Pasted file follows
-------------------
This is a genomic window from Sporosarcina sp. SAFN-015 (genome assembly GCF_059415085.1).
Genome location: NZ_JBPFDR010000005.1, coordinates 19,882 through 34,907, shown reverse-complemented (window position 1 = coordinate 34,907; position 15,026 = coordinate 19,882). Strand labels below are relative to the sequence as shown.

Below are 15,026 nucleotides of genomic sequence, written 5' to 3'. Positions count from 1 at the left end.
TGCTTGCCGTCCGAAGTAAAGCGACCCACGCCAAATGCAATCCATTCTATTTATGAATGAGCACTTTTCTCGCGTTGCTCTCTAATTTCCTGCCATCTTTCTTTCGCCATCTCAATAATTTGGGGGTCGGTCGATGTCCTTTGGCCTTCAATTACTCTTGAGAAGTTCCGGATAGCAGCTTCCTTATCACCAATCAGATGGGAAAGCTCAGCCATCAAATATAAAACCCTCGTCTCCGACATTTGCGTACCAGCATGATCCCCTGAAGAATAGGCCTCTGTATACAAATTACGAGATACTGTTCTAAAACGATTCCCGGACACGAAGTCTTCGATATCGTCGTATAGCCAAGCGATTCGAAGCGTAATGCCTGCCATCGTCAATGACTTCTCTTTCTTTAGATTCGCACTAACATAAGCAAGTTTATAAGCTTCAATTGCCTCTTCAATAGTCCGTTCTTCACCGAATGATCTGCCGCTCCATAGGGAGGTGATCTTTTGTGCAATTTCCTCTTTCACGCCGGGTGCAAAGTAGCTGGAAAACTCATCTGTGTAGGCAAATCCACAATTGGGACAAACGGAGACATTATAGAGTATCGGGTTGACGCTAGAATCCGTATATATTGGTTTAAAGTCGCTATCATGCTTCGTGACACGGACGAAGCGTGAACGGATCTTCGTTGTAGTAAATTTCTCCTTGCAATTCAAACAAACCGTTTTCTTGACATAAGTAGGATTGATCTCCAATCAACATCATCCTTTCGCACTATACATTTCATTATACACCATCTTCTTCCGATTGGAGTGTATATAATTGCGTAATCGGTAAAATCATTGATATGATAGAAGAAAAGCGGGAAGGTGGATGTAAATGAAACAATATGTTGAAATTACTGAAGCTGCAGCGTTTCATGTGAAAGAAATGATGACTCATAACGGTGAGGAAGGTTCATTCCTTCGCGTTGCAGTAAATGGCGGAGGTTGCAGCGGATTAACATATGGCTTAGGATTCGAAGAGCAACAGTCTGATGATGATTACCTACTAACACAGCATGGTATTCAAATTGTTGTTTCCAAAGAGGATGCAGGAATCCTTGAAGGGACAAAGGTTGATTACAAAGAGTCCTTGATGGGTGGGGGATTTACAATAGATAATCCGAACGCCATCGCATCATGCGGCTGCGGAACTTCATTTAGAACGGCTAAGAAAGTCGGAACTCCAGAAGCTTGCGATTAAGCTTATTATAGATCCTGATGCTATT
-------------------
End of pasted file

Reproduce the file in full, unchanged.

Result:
This is a genomic window from Sporosarcina sp. SAFN-015 (genome assembly GCF_059415085.1).
Genome location: NZ_JBPFDR010000005.1, coordinates 19,882 through 34,907, shown reverse-complemented (window position 1 = coordinate 34,907; position 15,026 = coordinate 19,882). Strand labels below are relative to the sequence as shown.

Below are 15,026 nucleotides of genomic sequence, written 5' to 3'. Positions count from 1 at the left end.
TGCTTGCCGTCCGAAGTAAAGCGACCCACGCCAAATGCAATCCATTCTATTTATGAATGAGCACTTTTCTCGCGTTGCTCTCTAATTTCCTGCCATCTTTCTTTCGCCATCTCAATAATTTGGGGGTCGGTCGATGTCCTTTGGCCTTCAATTACTCTTGAGAAGTTCCGGATAGCAGCTTCCTTATCACCAATCAGATGGGAAAGCTCAGCCATCAAATATAAAACCCTCGTCTCCGACATTTGCGTACCAGCATGATCCCCTGAAGAATAGGCCTCTGTATACAAATTACGAGATACTGTTCTAAAACGATTCCCGGACACGAAGTCTTCGATATCGTCGTATAGCCAAGCGATTCGAAGCGTAATGCCTGCCATCGTCAATGACTTCTCTTTCTTTAGATTCGCACTAACATAAGCAAGTTTATAAGCTTCAATTGCCTCTTCAATAGTCCGTTCTTCACCGAATGATCTGCCGCTCCATAGGGAGGTGATCTTTTGTGCAATTTCCTCTTTCACGCCGGGTGCAAAGTAGCTGGAAAACTCATCTGTGTAGGCAAATCCACAATTGGGACAAACGGAGACATTATAGAGTATCGGGTTGACGCTAGAATCCGTATATATTGGTTTAAAGTCGCTATCATGCTTCGTGACACGGACGAAGCGTGAACGGATCTTCGTTGTAGTAAATTTCTCCTTGCAATTCAAACAAACCGTTTTCTTGACATAAGTAGGATTGATCTCCAATCAACATCATCCTTTCGCACTATACATTTCATTATACACCATCTTCTTCCGATTGGAGTGTATATAATTGCGTAATCGGTAAAATCATTGATATGATAGAAGAAAAGCGGGAAGGTGGATGTAAATGAAACAATATGTTGAAATTACTGAAGCTGCAGCGTTTCATGTGAAAGAAATGATGACTCATAACGGTGAGGAAGGTTCATTCCTTCGCGTTGCAGTAAATGGCGGAGGTTGCAGCGGATTAACATATGGCTTAGGATTCGAAGAGCAACAGTCTGATGATGATTACCTACTAACACAGCATGGTATTCAAATTGTTGTTTCCAAAGAGGATGCAGGAATCCTTGAAGGGACAAAGGTTGATTACAAAGAGTCCTTGATGGGTGGGGGATTTACAATAGATAATCCGAACGCCATCGCATCATGCGGCTGCGGAACTTCATTTAGAACGGCTAAGAAAGTCGGAACTCCAGAAGCTTGCGATTAAGCTTATTATAGATCCTGATGCTATT